Way back in March – which now seems an eternity ago – we realised we were going to be impacted by the pandemic. But we were assured that if we locked down and obeyed the rules we might be able to celebrate again by Easter. Then it was the summer. Then it was Christmas. And now it is Christmas and we have become fearful again – because the disease is still with us. In fact, it seems to be resurgent, not only here in the north, but in parts of the country which had previously seemed less affected.

Of course, it is different now from March. There is the promise of the vaccine. There is hope. Our hopes were raised when that was announced. Though the initial euphoria has given way now to a more sober realisation that it will be many months before a majority of the population is vaccinated. And with all the seasonal illnesses of winter still to come, that makes us anxious again, and we worry.

This Christmas, then, we are suspended between hope and fear.

But let’s return to that carol with its line: ‘The hopes and fears of all the years are met in thee tonight.’

When the carol talks about hopes and fears that's another way of saying, the things that matter to us. The things that matter to us are the things that give us joy – the things we hope for – and the things that worry us – our fears.

What seems to happen at Christmas is that, almost without our realising it, we find ourselves thinking at quite a deep level, and in a way we don't normally do, about these things that matter to us, our deepest hopes and fears.

Day to day we have to get on with life. We have our jobs, our families. There's work to do, the shopping, the housework, the gardening, the decorating, cleaning the car .... all the sheer busyness of life that just comes at us each day rather relentlessly. Little time to think even if we have been more restricted in what we can do this year. Each year – and perhaps especially this year - Christmas gives us a moment to pause and think about the things that matter to us, our hopes and fears.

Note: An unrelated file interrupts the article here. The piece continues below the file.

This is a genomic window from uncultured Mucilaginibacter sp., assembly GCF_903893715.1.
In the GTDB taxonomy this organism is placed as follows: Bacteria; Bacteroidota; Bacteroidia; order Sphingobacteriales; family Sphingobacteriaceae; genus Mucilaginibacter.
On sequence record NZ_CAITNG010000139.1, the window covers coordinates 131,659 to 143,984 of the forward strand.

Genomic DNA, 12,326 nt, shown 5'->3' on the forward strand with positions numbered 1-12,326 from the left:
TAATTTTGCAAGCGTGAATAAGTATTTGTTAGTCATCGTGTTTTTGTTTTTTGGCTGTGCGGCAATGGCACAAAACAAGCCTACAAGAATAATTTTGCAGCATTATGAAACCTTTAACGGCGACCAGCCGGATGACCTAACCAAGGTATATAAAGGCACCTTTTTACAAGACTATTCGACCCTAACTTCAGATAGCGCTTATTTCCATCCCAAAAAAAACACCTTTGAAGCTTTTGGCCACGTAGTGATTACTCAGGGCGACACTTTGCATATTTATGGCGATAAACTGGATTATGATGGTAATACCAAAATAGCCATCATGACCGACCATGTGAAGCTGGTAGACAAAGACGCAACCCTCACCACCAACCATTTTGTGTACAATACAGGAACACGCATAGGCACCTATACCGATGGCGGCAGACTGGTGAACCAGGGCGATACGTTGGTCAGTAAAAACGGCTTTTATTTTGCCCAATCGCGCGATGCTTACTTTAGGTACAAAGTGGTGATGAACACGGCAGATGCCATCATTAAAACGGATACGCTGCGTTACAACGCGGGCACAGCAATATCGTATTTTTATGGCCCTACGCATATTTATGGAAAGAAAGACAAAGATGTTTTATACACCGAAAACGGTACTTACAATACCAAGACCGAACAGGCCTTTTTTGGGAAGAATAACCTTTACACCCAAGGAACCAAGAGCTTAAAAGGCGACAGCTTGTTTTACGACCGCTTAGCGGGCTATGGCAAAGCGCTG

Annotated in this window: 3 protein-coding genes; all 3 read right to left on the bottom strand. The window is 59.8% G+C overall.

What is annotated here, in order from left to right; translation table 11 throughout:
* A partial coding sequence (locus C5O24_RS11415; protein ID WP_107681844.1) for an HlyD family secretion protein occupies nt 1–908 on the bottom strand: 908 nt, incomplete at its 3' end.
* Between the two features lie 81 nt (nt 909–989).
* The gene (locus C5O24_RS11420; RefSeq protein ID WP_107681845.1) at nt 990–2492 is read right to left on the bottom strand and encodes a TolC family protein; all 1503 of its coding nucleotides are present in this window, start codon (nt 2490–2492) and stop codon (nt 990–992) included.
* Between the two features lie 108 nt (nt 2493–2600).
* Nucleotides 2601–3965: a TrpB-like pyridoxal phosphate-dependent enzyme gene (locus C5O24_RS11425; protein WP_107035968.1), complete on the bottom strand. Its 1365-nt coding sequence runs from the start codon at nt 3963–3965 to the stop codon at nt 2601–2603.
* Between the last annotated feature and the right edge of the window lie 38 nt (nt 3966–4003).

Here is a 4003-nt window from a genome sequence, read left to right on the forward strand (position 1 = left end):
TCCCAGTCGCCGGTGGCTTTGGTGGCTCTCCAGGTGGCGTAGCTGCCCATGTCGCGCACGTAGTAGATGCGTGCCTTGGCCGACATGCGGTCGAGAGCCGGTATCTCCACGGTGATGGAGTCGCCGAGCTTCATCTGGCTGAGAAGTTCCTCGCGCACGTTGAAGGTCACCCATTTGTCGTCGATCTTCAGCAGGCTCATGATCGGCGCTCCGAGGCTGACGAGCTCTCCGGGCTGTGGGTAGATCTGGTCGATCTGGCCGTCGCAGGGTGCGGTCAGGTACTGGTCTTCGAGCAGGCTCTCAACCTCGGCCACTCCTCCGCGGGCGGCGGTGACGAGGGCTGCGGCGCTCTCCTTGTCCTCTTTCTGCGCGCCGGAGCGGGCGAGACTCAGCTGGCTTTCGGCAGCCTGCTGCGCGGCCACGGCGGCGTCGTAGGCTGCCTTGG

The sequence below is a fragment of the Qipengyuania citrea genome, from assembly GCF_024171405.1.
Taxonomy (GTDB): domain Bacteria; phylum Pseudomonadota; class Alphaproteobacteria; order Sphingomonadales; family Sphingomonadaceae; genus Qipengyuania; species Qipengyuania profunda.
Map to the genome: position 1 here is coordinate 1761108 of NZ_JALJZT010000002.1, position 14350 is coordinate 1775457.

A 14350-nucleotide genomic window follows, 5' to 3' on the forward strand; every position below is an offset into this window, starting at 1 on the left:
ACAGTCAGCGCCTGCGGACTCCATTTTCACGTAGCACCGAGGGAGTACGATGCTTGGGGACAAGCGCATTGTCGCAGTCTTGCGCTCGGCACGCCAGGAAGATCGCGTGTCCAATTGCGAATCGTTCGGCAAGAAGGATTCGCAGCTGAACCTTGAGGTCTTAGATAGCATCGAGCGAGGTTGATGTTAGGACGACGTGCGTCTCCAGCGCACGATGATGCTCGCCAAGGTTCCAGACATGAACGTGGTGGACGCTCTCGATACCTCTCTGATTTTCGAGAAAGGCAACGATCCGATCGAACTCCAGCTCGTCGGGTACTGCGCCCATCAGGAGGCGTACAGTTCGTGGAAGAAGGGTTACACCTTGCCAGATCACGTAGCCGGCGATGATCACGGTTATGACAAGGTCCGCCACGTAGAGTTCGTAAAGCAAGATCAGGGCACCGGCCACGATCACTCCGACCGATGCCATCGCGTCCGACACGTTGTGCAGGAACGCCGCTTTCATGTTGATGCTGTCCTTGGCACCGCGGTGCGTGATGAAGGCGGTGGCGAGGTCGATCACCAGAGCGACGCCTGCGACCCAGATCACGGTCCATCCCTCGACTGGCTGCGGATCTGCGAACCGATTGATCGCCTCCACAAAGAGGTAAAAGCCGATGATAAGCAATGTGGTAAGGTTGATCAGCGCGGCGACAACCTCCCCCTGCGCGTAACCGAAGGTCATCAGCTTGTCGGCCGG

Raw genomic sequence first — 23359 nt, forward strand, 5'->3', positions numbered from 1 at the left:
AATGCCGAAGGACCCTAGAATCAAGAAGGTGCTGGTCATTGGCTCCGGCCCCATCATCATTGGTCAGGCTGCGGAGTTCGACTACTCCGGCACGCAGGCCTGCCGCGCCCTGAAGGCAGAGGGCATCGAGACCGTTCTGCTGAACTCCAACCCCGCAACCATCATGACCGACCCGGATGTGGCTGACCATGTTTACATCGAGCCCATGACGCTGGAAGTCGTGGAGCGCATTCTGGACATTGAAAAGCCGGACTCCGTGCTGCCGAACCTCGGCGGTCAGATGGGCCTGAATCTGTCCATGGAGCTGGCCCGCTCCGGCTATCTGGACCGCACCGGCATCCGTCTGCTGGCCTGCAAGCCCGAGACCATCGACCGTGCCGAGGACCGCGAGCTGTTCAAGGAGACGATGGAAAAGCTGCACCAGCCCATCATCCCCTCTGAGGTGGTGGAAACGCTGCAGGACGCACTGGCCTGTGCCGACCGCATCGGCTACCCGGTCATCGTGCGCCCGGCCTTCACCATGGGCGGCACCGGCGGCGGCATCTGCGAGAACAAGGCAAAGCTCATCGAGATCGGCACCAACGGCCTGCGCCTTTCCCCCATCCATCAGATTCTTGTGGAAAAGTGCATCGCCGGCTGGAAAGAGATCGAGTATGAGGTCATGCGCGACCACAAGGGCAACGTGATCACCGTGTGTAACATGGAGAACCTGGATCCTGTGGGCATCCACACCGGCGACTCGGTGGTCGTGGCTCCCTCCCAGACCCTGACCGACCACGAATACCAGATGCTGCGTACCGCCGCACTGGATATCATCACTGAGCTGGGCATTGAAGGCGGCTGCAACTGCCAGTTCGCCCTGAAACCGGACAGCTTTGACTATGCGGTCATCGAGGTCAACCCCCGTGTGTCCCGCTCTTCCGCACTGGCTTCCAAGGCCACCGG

Often these are the opposite sides of the same coin.

We have our hopes – for those we love – that life may go well for them. Our fears are that their well-being may be threatened in some way. We have hopes for ourselves – that we may be a better person, more loving, more understanding, more generous, more forgiving. Our fears are that we may fail this test of human character.

And then there are some even bigger hopes and fears – that our children and our children's children may have a peaceful, sustainable world to grow up in. And when we think of all that threatens that, we are fearful again.

And perhaps the biggest hopes and fears are around what in the end is the real nature of this world. Is it an accident? Is it ultimately in the hands of God? Are we ultimately in the hands of God?

The coronavirus makes us ponder these hopes and fears and the Christmas story gives us answers.

The one who brought all that is into being, comes into his world as a child of ordinary but loving people, to experience our human life as one of us, from the inside of a human skin; to reassure us of God's love; to reassure us that whatever life brings in the coming year, he is with us; to reassure us that the things we think matter really do matter, because they matter eternally.

You can't come before this child this morning full of yourself.
You can't come before this child this morning with hatred inside you.
The Christmas story stops all that.

You have to come here today with love in your heart. And that love you will take from here to the things that matter – that love will support your hopes and help you overcome your fears in the days to come.

That's why, even though we are suspended today between hope and fear, we will still wish one another, A Happy Christmas.

The Prayers
from Common Worship: Times and Seasons

Let us pray to Jesus our Saviour.

Christ, born in a stable,
give courage to all who are homeless.
Jesus, Saviour,
hear our prayer.

Christ, for whom the angels sang,
give the song of the kingdom to all who weep.
Jesus, Saviour,
hear our prayer.

Christ, worshipped by the shepherds,
give peace on earth to all who are oppressed.
Jesus, Saviour,
hear our prayer.

Christ, before whom the wise men knelt,
give humility and wisdom to all who govern.
Jesus, Saviour,
hear our prayer.

Christ, whose radiance filled a lowly manger,
give the glory of your resurrection to all who rest in you.
Jesus, Saviour,
hear our prayer.

Jesus, Saviour, child of Mary,
you know us and love us,
you share our lives
and hear our prayer.
Glory to you for ever. Amen.


Common Worship: Times and Seasons, material from which is included here, is copyright The Archbishops' Council (c) 2006